How to Control the Temptation for Revenge Spending

How to Control the Temptation for Revenge Spending

June 08, 2021
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With many parts of the U.S. re-opening, tens of millions are expected to make up for lost time by shelling out for experiences they’ve been missing over the past 15 months.

More than a year after COVID-19 completely altered lives around the world, Americans are preparing for a return to a “normal” summer, filled with travel, concerts and a trip (or two) to your favorite boutiques. Call it "Revenge Spending."

What Is Revenge Spending?

Revenge spending is the phenomenon of consumers making purchases now to ‘make up for lost time’ during the pandemic, when so many opportunities for spending were curbed because of health restrictions or financial duress.

If you haven’t heard of the term before, think of it like a dam that’s about to burst. All of the water pent up inside is consumer demand. The dam itself is the pandemic, which has been holding back spending. As the end of the pandemic looms near, cracks in the dam are appearing—and growing wider.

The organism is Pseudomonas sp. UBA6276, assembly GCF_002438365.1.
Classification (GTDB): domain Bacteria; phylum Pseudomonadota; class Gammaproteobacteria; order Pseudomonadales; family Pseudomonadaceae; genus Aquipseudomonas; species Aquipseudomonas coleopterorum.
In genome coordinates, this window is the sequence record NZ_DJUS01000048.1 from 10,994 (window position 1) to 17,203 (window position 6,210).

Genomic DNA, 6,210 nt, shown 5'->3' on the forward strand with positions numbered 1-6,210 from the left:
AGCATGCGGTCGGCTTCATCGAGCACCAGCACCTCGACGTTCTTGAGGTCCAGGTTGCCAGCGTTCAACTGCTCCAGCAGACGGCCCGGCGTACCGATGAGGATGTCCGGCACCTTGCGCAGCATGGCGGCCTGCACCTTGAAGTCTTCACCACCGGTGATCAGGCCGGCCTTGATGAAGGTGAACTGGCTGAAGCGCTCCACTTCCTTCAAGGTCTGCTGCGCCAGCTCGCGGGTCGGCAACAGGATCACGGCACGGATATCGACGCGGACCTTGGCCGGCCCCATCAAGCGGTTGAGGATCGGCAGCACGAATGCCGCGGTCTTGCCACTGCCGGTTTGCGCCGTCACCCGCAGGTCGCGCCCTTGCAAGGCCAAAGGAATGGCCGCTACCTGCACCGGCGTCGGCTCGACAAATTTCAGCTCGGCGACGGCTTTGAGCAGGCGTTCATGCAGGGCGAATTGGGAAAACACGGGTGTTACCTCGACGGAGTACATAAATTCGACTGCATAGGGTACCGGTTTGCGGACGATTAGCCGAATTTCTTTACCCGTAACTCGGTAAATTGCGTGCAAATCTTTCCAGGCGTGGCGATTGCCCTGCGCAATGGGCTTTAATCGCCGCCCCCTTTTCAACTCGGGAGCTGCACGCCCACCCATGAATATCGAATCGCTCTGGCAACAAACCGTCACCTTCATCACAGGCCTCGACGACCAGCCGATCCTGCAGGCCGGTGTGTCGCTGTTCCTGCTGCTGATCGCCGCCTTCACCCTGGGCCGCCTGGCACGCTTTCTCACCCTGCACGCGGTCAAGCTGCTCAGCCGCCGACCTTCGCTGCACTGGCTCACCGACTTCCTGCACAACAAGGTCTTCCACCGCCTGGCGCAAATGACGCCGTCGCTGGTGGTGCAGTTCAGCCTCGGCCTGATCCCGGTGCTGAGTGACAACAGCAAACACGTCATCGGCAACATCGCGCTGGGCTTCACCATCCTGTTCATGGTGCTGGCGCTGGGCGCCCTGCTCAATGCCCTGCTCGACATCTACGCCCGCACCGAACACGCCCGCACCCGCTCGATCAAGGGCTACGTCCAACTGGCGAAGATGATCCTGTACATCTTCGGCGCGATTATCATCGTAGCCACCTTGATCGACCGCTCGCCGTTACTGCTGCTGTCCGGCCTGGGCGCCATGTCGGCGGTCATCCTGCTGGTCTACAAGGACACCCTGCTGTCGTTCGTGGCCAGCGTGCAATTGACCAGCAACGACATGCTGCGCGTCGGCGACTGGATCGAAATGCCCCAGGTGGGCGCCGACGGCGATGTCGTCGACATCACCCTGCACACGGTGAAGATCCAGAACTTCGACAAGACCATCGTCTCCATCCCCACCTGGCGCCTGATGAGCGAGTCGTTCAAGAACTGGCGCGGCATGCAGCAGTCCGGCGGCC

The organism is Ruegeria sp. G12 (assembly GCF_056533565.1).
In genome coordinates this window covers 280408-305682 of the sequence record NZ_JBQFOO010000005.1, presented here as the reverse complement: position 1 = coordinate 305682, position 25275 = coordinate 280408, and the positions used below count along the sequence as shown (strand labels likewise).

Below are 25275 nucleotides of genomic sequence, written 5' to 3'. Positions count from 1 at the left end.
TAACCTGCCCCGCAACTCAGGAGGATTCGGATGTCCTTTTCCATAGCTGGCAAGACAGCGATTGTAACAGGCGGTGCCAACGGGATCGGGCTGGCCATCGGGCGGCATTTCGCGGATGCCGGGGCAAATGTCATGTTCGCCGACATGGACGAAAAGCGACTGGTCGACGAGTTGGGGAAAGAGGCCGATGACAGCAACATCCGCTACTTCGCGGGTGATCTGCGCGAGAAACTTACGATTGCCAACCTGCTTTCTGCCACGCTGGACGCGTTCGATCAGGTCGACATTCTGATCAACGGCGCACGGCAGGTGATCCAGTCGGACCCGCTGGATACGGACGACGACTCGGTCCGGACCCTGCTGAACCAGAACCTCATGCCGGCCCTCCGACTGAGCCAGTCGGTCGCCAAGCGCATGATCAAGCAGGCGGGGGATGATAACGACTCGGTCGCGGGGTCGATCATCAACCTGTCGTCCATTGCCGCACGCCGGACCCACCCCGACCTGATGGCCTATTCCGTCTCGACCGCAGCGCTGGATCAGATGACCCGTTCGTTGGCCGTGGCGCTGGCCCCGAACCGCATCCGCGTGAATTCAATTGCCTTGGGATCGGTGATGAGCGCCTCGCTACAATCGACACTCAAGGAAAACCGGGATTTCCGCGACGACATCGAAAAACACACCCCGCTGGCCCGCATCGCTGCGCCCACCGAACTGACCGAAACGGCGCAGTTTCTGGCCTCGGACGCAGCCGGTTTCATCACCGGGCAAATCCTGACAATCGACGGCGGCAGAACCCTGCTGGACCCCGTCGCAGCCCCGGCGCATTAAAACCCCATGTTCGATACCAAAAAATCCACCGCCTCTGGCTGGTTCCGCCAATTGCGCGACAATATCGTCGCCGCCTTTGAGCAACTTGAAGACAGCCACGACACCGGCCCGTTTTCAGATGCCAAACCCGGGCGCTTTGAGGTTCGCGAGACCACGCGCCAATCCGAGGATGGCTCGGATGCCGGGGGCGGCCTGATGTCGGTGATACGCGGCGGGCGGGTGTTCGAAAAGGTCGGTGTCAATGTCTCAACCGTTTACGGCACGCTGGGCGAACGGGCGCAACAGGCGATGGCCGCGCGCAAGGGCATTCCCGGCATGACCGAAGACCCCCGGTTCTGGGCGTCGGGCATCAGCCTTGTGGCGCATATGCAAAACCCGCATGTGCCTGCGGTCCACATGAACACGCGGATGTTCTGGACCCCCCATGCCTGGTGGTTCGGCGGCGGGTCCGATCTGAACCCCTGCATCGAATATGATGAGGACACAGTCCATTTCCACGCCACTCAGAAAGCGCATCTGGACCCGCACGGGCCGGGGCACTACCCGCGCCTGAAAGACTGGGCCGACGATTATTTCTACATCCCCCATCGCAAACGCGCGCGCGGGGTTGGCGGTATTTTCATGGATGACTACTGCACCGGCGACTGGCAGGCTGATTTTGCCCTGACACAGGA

How to Control Revenge Spending

It’s tempting to want to celebrate after such a difficult year. But for some, the celebration can take the form of purchasing a surplus of things they want, but don’t necessarily need. This can be classified as emotional spending, which means you’re buying habits are dictated by how you feel. The purpose of each purchase is simply make you "feel" better at that moment. It has also been referred to as "retail therapy."